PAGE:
Now let's touch on another tip to help as you approach the bottom of the Child's Pose. Using a block or your large dog's back as a block, you can rest your forhead on a comfy spot to keep from having to hold yourself as you hover above the ground. Of course hovering is great for your core muscles, but there's just so much of that you can do. There's a lot you can do to adjust your poses with a set of yoga blocks, and they're cheap as exercise aids go. You'll find a very reasonable brand at this link on Amazon. Be sure to grab 2 so you can keep one on each side. Sometimes moving to grab your block is hard as you continue to progress, and you'll wish you had that second block. Pick your color from this surprising selection. And check out some ways you can use them to modify your position:


 photo GoodBuddyBlockCollageTEXT_zps4e0abdf2.jpg


Now let's get back to your feet. Some of my readers have told me that their knees are not flexible enough to make sitting on their feet an option. Here are some other ways to work this pose if you're having knee issues. Don't fight the pain. Yoga should never hurt!
  • Sit on a chair to work the Child's Pose, using the back of another chair to gradually fold forward. The ultimate goal would be to place your stomach and chest in your own lap, but if you never get there, that's okay too.
  • If you're facing the seat of a chair, place a block or a dog (only if he's happy there) on the seat to use as a resting spot for your forehead. Engage your abs and don't forget to start at the top with a good vertical stretch.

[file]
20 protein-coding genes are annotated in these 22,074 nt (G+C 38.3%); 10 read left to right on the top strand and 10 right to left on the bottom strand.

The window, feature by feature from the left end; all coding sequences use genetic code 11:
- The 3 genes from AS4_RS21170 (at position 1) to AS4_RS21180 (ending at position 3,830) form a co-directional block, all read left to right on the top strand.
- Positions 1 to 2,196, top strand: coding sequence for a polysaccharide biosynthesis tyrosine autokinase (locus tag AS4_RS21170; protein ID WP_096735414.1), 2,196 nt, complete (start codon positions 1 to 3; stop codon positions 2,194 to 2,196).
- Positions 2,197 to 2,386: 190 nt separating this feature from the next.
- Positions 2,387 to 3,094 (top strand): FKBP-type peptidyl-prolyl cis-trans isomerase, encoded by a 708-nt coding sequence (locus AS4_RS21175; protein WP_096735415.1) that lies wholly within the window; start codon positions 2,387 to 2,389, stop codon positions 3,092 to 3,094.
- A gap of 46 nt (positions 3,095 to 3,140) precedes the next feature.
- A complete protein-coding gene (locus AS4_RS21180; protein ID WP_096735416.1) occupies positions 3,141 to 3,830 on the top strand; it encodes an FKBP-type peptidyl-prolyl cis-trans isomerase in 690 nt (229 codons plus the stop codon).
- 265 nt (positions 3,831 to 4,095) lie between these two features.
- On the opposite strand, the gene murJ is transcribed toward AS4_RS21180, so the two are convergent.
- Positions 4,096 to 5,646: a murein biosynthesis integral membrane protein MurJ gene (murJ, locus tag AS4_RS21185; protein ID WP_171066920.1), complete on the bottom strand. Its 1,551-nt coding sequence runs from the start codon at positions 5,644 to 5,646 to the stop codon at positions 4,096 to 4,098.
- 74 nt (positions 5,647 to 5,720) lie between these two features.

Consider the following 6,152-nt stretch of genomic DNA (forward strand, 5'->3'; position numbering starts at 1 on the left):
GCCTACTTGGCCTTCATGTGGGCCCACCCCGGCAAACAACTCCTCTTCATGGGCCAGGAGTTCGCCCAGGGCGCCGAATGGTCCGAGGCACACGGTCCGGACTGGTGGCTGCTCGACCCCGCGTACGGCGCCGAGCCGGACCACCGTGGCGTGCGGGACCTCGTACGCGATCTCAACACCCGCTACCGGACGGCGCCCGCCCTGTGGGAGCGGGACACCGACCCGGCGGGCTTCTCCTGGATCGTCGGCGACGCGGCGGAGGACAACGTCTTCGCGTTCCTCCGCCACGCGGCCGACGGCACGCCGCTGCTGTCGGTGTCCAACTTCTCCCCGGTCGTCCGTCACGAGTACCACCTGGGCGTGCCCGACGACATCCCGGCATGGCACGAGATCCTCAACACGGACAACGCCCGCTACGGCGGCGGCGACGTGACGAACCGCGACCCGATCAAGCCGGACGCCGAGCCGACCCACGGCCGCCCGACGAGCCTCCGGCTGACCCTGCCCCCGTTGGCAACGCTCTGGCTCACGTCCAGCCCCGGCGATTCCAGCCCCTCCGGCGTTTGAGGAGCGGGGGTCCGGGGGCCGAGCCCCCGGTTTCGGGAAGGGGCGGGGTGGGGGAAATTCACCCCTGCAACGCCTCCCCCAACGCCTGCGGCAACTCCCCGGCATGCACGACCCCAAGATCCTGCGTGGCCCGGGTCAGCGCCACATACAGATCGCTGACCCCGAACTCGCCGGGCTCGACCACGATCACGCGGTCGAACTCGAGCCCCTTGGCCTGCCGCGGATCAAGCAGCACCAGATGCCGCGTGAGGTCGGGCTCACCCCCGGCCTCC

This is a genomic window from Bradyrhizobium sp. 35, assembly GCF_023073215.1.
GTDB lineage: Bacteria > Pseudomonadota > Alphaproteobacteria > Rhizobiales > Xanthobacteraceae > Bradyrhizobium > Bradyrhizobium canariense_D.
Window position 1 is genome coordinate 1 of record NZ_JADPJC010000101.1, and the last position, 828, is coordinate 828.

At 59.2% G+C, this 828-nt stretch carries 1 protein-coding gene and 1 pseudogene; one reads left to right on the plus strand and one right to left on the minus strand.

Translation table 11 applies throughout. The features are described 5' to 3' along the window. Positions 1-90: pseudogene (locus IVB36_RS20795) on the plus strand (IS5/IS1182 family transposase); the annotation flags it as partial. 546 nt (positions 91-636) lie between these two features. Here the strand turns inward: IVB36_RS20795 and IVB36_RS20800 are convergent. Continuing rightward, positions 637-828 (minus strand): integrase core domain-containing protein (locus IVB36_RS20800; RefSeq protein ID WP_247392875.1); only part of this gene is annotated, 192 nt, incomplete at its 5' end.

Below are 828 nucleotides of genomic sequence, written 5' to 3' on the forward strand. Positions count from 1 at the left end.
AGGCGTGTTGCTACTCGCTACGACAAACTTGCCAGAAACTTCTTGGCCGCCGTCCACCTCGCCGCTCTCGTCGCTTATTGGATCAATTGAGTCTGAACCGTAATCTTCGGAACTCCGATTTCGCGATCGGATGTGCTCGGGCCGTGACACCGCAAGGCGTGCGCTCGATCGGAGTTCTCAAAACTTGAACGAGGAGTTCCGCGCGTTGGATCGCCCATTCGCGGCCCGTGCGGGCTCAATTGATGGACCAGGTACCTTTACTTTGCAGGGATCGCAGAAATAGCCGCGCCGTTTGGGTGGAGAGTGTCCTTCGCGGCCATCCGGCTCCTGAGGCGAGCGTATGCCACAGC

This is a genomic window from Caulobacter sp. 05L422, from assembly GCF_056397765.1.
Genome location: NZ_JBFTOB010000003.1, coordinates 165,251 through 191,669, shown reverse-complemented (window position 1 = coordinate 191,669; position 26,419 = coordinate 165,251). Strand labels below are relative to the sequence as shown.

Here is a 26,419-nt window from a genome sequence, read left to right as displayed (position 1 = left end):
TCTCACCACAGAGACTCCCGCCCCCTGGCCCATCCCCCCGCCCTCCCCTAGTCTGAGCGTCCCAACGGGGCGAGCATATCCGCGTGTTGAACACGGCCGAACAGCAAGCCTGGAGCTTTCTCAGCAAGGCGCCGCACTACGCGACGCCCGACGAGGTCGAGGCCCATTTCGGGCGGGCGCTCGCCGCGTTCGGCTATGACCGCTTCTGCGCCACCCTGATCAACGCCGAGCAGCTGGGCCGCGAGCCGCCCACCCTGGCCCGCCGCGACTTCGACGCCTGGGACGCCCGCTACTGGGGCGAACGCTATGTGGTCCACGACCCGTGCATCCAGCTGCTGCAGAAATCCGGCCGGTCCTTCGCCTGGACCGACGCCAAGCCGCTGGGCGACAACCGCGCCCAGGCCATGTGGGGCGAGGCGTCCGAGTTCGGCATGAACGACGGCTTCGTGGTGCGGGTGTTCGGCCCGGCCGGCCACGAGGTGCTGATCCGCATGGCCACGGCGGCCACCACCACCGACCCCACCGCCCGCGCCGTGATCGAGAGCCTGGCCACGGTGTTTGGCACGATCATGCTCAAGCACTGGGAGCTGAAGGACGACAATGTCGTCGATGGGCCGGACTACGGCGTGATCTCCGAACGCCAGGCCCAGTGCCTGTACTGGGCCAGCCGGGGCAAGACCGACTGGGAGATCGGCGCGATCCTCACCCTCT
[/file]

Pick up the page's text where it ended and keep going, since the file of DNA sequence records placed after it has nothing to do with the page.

• Follow the rest of the strategies above once you're comfortably seated in a chair and are facing another chair to use in place of the floor. Your knees should be happy now, yes?
Are you interested in trying these Good Buddy treats? They come in 3 mouth-watering flavors: Cheddar Cheese, Peanut Butter, and Pumpkin and Apple. Let's try a giveaway and see what you guys can tell us about your doga practice or other ways that you exercise and bond with your dogs. 

These favorites of Tanner and Oliver's definitely have a #DogaTreats quality. We like to make sure the boys #TreatRight, and at under 22 calories for a full-sized cookie, these are low-calorie and delicious. That's important so that I can offer a bonding snack to reward the boys for joining me, while assuring that I'm not over-feeding them in high calorie treats when they're not burning lots of energy. We'll save the higher-calorie snacks for hiking and other high intensity activities.

Now it's your turn to Tweet about your workouts with Fido and his #DogaTreats. Even if you don't participate in yoga, I'm sure many of you have an exercise regimen that includes your dog. Walking definitely qualifies! Tell us about it and include both the hashtags #DogaTreats and #TreatRight. You can Tweet or Instagram a photo using the hashtag. This giveaway has been extended through midnight Thursday, November 6. We can't wait to see your pictures and your Tweets. 

Not into Twitter or Instagram pics? It's okay. You can just RT mine if you've got a Twitter account: 

This giveaway will remain open through Thursday, November 6. I'll report the winners' names here Friday, November 7. Ready, set, go!

PS. One stat I tend to watch is my top 5 blog post topics. Today I checked this after not paying attention for a good while. Turns out one of my top 5 is 8 Things I Have Learned from Practicing Doga. Enjoy!

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If you're new to Doga or Yoga, please be sure to do these three things: (1) Get your doctor's permission to start this or any other workout, (2) Check with your vet to make sure your dog is able to participate in simple Doga exercises safely, and (3) visit our introductory post where I've outlined a few tips that will help your experience go more smoothly and enjoyable. Keep in mind that you can always stop if a pose is uncomfortable, returning to a relaxing pose.

All Things Dog Blog currently shares an advertisement for Castor and Pollux Pet. We choose to work with this company because we have found their products to be of superior quality.